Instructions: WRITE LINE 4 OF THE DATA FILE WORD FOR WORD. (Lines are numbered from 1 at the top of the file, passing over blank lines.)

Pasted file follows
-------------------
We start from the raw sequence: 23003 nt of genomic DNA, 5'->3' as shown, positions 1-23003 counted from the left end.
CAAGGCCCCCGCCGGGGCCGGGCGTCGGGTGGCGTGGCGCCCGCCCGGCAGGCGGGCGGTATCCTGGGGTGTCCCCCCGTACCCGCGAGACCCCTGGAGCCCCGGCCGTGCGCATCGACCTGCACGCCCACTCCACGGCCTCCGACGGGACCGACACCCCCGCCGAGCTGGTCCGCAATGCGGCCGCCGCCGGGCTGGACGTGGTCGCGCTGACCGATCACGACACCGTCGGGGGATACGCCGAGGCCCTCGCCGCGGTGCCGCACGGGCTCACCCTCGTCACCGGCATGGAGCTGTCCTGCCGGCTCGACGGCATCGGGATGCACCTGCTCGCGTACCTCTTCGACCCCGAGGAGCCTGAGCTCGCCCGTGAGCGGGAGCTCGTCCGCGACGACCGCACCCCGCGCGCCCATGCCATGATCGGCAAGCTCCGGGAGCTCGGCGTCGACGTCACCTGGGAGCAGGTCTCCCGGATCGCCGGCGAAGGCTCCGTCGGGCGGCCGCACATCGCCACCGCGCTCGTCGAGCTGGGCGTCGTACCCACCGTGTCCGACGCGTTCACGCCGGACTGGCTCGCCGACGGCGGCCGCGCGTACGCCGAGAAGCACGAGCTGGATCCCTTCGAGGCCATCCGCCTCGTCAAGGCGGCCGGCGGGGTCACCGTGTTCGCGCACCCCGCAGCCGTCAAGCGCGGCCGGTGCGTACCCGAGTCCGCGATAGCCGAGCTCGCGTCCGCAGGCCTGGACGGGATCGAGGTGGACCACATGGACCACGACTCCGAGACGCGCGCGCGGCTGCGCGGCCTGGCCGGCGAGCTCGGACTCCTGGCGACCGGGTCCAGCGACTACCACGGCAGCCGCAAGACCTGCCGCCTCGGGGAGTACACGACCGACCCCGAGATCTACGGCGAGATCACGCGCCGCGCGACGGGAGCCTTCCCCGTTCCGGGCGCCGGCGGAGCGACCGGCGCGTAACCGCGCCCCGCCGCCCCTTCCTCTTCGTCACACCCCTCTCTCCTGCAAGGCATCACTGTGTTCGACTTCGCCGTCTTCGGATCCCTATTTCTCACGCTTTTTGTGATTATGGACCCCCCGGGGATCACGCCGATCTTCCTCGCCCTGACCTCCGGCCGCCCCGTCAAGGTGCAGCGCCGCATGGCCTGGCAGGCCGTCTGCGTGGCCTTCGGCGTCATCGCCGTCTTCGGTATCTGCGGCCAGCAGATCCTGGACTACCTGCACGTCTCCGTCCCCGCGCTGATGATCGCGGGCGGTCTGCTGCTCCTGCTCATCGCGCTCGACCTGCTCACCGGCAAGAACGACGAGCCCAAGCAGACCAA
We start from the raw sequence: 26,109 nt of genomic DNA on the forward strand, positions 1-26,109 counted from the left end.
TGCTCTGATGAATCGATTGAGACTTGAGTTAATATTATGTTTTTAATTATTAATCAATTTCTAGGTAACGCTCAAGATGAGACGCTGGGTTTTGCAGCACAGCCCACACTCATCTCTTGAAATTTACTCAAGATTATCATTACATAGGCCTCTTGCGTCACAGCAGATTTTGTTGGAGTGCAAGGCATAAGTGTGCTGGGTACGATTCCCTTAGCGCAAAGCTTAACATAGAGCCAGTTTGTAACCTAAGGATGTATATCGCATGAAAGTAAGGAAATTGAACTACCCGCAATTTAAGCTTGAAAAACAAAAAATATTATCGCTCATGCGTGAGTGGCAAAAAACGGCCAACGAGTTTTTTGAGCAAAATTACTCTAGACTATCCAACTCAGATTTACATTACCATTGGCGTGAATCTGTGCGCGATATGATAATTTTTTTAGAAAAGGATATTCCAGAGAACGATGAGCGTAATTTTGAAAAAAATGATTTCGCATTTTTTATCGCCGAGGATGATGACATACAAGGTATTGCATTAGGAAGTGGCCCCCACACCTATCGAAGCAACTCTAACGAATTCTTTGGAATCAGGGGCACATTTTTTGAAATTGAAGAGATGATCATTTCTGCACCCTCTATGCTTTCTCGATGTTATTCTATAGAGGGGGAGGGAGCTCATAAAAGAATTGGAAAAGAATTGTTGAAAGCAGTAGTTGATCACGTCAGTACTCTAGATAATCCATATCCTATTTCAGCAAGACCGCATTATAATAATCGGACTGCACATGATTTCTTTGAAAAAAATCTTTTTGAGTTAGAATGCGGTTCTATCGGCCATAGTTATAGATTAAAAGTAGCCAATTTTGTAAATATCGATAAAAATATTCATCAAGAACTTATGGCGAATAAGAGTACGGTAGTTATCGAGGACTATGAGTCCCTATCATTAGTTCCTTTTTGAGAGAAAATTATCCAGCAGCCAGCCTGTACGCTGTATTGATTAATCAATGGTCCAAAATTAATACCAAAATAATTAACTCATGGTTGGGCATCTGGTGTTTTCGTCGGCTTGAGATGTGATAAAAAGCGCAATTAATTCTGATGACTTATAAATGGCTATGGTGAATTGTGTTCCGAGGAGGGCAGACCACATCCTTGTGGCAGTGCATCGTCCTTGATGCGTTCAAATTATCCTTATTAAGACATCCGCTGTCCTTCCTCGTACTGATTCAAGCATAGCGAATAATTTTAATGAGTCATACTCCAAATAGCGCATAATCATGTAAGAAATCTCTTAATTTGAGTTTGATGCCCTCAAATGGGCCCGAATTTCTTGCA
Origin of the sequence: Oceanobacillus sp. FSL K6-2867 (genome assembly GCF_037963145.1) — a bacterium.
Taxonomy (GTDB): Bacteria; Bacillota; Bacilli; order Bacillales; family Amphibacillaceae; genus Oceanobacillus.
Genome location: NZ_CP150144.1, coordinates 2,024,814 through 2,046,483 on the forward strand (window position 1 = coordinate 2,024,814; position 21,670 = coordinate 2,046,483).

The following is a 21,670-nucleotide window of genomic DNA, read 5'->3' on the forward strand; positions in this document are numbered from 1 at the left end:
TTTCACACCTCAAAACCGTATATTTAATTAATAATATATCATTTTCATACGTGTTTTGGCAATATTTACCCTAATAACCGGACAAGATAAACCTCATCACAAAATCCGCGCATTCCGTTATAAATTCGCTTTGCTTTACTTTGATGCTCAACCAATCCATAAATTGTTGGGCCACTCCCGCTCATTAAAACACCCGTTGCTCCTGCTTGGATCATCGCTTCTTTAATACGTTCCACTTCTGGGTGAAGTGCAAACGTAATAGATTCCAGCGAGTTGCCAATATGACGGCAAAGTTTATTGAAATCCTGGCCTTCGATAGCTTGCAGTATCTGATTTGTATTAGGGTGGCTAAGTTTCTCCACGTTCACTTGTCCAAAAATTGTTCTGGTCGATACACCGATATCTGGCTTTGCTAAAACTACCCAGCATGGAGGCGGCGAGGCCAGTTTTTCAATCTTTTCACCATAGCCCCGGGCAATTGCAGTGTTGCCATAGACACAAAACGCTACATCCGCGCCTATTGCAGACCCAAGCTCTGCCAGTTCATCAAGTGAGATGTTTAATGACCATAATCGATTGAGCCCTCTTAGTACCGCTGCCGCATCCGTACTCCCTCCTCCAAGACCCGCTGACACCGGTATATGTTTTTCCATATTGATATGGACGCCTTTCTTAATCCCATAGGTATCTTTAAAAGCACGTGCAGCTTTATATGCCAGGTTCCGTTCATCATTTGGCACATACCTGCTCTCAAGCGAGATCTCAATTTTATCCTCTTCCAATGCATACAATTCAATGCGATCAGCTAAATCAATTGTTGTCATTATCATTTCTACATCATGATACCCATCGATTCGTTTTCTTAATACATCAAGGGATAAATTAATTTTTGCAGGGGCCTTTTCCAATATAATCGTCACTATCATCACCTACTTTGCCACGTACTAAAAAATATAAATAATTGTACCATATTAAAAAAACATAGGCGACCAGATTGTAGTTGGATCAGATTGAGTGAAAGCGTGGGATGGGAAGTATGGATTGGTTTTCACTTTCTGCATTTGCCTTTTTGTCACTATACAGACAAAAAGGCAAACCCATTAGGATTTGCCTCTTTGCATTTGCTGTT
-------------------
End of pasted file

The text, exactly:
TGCTCTGATGAATCGATTGAGACTTGAGTTAATATTATGTTTTTAATTATTAATCAATTTCTAGGTAACGCTCAAGATGAGACGCTGGGTTTTGCAGCACAGCCCACACTCATCTCTTGAAATTTACTCAAGATTATCATTACATAGGCCTCTTGCGTCACAGCAGATTTTGTTGGAGTGCAAGGCATAAGTGTGCTGGGTACGATTCCCTTAGCGCAAAGCTTAACATAGAGCCAGTTTGTAACCTAAGGATGTATATCGCATGAAAGTAAGGAAATTGAACTACCCGCAATTTAAGCTTGAAAAACAAAAAATATTATCGCTCATGCGTGAGTGGCAAAAAACGGCCAACGAGTTTTTTGAGCAAAATTACTCTAGACTATCCAACTCAGATTTACATTACCATTGGCGTGAATCTGTGCGCGATATGATAATTTTTTTAGAAAAGGATATTCCAGAGAACGATGAGCGTAATTTTGAAAAAAATGATTTCGCATTTTTTATCGCCGAGGATGATGACATACAAGGTATTGCATTAGGAAGTGGCCCCCACACCTATCGAAGCAACTCTAACGAATTCTTTGGAATCAGGGGCACATTTTTTGAAATTGAAGAGATGATCATTTCTGCACCCTCTATGCTTTCTCGATGTTATTCTATAGAGGGGGAGGGAGCTCATAAAAGAATTGGAAAAGAATTGTTGAAAGCAGTAGTTGATCACGTCAGTACTCTAGATAATCCATATCCTATTTCAGCAAGACCGCATTATAATAATCGGACTGCACATGATTTCTTTGAAAAAAATCTTTTTGAGTTAGAATGCGGTTCTATCGGCCATAGTTATAGATTAAAAGTAGCCAATTTTGTAAATATCGATAAAAATATTCATCAAGAACTTATGGCGAATAAGAGTACGGTAGTTATCGAGGACTATGAGTCCCTATCATTAGTTCCTTTTTGAGAGAAAATTATCCAGCAGCCAGCCTGTACGCTGTATTGATTAATCAATGGTCCAAAATTAATACCAAAATAATTAACTCATGGTTGGGCATCTGGTGTTTTCGTCGGCTTGAGATGTGATAAAAAGCGCAATTAATTCTGATGACTTATAAATGGCTATGGTGAATTGTGTTCCGAGGAGGGCAGACCACATCCTTGTGGCAGTGCATCGTCCTTGATGCGTTCAAATTATCCTTATTAAGACATCCGCTGTCCTTCCTCGTACTGATTCAAGCATAGCGAATAATTTTAATGAGTCATACTCCAAATAGCGCATAATCATGTAAGAAATCTCTTAATTTGAGTTTGATGCCCTCAAATGGGCCCGAATTTCTTGCA